/MIT Predicted Society’s Collapse By 2040, And Humanity Is Right On Track

MIT Predicted Society’s Collapse By 2040, And Humanity Is Right On Track

Summary: In 1972, researchers at the Massachusetts Institute of Technology predicted that the thirst of economic growth coupled with humanity’s utter disregard for the environment and society would cause a massive societal collapse by the mid 21st century. And now a new study hints that this could very well become our reality.

Original author and publication date: Monit Khanna – July 15, 2021

Futurizonte Editor’s Note: What else was known 50 years ago about our future that we should know now?

From the article:

Reported first by the Vice, this is according to Gaya Herrington who is the Sustainability and Dynamic System Analysis Lead at KPMG, who was actually working on disproving the aforementioned claims made by MIT researchers in 1972.

Herrington emphasised on 10 variables such as industrial output, pollution, population, and discovered that our mentality emphasising on business will result in an economic growth decline within the next decade, followed by a total societal collapse by 2040.

The 1972 MIT predictions
At the time, MIT had made its prediction using a computer program dubbed World1, looking at a timeline from the year 1900 to 2060. This data was produced on sheets of data in the form of graph lines.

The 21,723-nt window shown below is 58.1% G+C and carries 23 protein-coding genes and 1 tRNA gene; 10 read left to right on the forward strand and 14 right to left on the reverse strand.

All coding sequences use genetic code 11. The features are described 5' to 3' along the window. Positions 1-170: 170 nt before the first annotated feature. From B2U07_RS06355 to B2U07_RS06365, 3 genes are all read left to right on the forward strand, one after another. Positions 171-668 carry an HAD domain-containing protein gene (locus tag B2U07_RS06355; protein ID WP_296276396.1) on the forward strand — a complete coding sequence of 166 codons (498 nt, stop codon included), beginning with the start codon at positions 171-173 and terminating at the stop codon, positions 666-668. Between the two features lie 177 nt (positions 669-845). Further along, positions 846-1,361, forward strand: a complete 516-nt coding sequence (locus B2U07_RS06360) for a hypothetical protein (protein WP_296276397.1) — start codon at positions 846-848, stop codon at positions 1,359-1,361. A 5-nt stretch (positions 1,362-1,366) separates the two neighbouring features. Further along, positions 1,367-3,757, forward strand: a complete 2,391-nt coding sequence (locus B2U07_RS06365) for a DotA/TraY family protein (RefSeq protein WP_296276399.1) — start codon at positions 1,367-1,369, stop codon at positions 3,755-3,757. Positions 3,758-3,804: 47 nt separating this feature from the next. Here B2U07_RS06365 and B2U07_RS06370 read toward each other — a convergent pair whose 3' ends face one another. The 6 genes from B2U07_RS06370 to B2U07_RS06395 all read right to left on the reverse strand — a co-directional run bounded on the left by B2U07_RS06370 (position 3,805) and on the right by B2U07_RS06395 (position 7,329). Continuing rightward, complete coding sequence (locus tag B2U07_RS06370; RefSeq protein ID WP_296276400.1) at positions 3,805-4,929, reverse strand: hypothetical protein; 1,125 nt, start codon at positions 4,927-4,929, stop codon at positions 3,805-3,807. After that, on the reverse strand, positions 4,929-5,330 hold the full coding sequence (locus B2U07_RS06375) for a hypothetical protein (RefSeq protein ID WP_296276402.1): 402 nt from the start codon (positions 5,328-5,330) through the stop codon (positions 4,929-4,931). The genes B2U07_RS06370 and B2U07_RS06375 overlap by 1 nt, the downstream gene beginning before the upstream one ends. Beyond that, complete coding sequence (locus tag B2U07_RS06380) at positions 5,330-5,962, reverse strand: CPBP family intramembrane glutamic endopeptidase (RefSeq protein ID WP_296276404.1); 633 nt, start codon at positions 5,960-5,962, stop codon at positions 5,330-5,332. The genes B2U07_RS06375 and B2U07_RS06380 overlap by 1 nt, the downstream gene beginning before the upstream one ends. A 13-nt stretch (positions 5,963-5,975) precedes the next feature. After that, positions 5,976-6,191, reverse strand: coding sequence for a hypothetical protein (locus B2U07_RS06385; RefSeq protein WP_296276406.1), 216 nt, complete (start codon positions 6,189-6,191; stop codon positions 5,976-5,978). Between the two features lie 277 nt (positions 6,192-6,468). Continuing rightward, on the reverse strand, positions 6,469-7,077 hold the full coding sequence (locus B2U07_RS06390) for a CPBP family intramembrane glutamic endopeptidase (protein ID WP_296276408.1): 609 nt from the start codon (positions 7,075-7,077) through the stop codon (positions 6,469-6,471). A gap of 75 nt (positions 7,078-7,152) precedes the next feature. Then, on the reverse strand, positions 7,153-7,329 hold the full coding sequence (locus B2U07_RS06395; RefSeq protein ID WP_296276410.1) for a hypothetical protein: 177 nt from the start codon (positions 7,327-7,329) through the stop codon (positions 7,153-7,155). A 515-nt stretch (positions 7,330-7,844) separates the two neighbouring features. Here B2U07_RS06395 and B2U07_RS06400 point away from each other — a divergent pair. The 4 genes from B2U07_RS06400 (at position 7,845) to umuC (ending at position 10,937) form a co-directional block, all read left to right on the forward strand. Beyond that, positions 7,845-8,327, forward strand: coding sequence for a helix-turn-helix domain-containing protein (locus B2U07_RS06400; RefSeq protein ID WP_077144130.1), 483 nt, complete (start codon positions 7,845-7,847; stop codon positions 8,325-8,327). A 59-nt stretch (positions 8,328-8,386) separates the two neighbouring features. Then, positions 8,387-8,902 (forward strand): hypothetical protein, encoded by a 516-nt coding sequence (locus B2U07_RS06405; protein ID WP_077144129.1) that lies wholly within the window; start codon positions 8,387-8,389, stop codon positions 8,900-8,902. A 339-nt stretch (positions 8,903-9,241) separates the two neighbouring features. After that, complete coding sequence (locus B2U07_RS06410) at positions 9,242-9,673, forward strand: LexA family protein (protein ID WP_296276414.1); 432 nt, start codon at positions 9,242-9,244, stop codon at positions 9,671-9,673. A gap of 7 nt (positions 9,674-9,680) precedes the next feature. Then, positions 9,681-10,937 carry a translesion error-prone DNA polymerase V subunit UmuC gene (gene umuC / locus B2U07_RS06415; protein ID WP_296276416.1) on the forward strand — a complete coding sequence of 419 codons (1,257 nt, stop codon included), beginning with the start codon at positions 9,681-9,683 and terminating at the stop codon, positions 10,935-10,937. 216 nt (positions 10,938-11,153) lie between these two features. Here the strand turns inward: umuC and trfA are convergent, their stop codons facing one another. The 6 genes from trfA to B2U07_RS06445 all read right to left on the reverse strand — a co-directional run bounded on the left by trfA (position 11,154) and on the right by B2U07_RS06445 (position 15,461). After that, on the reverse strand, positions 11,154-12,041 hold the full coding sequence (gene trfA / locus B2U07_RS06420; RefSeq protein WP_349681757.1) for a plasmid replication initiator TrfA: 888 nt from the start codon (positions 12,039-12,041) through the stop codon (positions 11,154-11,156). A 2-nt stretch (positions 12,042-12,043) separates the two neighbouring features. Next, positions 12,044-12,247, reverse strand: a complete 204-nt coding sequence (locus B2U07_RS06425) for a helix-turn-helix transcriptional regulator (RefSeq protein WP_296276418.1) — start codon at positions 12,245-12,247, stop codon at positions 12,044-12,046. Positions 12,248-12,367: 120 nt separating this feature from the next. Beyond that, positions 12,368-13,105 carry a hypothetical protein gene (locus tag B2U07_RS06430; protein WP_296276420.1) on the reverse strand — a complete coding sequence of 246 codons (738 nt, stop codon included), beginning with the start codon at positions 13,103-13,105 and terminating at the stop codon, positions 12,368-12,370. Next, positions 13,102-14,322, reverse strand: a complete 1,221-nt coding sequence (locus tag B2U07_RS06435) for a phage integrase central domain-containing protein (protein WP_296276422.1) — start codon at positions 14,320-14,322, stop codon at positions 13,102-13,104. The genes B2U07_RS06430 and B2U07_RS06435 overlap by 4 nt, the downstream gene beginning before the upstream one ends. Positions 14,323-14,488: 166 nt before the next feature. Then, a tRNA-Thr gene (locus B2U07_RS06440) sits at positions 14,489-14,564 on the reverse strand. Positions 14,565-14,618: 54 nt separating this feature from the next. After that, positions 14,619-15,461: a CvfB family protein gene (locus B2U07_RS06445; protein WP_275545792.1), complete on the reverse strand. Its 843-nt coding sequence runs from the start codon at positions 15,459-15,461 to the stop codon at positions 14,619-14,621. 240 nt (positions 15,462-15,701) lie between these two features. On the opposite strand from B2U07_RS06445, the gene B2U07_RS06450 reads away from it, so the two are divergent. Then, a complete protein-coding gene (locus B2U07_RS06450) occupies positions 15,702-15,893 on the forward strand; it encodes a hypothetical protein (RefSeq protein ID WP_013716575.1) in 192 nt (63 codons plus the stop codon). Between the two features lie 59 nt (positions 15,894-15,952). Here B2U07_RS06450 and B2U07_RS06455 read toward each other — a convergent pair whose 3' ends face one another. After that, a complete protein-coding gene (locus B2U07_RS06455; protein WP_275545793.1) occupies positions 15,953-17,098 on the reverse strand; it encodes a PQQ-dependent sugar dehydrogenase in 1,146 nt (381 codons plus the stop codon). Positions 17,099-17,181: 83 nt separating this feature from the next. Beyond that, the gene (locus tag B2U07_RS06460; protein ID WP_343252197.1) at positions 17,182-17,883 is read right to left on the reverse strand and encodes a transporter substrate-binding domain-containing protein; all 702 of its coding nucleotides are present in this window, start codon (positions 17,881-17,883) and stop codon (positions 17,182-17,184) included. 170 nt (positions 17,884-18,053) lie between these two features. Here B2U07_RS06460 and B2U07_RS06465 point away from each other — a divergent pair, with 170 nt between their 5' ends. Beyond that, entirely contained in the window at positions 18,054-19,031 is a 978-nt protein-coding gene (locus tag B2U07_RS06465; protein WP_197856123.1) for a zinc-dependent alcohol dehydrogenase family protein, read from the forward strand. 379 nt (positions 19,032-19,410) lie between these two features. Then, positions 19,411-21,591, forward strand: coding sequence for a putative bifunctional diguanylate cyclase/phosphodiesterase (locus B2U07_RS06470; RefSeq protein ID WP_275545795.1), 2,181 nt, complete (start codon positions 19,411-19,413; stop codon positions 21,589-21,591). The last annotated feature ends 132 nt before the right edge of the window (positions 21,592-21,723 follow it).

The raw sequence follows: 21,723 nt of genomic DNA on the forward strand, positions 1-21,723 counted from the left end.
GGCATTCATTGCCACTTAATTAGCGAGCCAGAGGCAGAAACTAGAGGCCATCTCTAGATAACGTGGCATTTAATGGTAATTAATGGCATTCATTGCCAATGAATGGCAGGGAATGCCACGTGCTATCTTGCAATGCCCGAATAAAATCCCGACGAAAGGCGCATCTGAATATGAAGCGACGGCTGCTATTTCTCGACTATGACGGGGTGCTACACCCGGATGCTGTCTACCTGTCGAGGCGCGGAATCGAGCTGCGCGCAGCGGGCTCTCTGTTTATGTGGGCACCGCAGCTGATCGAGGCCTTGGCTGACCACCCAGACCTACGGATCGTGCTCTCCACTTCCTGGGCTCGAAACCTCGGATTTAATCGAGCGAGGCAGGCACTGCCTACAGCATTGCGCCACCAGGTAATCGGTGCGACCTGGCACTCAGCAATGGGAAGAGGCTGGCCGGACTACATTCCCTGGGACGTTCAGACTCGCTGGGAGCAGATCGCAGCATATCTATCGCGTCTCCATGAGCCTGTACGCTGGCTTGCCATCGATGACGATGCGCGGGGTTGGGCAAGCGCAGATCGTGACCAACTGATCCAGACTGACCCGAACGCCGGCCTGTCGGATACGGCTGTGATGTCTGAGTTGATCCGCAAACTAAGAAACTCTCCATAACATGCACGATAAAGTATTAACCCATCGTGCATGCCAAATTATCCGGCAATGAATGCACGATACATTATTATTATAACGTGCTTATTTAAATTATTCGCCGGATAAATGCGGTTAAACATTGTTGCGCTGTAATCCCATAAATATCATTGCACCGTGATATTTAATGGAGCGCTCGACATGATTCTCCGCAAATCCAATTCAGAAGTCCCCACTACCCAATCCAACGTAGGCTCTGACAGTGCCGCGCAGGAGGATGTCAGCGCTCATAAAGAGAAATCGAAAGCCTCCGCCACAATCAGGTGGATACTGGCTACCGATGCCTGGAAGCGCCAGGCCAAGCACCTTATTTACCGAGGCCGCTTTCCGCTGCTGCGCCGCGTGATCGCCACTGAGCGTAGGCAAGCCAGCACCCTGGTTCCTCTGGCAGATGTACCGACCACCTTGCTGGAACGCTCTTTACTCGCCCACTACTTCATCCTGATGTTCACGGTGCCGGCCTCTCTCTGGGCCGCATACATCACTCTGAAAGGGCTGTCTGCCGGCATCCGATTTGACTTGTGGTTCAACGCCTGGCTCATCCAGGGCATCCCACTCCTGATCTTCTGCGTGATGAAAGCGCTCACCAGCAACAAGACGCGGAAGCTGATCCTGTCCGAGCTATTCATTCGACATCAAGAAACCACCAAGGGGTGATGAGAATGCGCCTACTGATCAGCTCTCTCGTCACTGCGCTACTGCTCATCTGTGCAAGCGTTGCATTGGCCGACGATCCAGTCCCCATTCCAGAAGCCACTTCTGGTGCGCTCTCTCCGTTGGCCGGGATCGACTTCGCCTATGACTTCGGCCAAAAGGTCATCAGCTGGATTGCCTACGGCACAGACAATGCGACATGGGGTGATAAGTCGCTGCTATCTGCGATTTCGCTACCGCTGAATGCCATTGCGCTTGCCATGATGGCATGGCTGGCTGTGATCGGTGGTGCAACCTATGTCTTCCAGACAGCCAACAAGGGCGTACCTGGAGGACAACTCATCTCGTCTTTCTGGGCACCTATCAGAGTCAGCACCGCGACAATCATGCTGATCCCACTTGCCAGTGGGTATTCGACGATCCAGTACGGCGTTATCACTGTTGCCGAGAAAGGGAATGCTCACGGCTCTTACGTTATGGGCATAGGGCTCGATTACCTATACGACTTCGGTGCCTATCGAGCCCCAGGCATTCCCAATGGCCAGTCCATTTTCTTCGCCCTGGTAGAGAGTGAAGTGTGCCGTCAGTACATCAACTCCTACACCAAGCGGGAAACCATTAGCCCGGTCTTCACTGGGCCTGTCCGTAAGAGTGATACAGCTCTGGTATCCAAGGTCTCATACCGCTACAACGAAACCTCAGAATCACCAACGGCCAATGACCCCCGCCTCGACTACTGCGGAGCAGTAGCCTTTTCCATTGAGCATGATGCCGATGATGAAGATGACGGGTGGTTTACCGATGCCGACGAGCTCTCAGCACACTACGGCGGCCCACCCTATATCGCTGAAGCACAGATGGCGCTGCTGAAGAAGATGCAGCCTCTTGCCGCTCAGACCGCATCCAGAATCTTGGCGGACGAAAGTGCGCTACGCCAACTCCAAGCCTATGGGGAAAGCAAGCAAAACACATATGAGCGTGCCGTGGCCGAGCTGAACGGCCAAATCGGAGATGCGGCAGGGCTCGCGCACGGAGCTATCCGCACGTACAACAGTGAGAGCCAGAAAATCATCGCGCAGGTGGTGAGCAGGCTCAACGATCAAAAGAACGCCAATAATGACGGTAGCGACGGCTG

The then study author, MIT’s Jerry Foster showed how the population has sort of exploded from the 1900s to the turn of the century. This line of population growth only kept climbing until a few years after 2000 after which it sort of faded out.

In another instance looking at the quality of life, the graph spiked rapidly until the 1940s then went down until the year 2020 when it saw another spike. Surprisingly, the model is also called 2020 as a tipping point for our civilization.

Herrington’s perspective
Herrington used the same model but called it the World 3, looking at 10 key variables — population, fertility rates, mortality rates, industrial output, services, food production, human welfare, persistent pollution and non-renewable resources.

Herrington discovered that the latest data shows striking similarities with the two scenarios of BAU (business as usual) and CT (comprehensive technology).

READ the full article here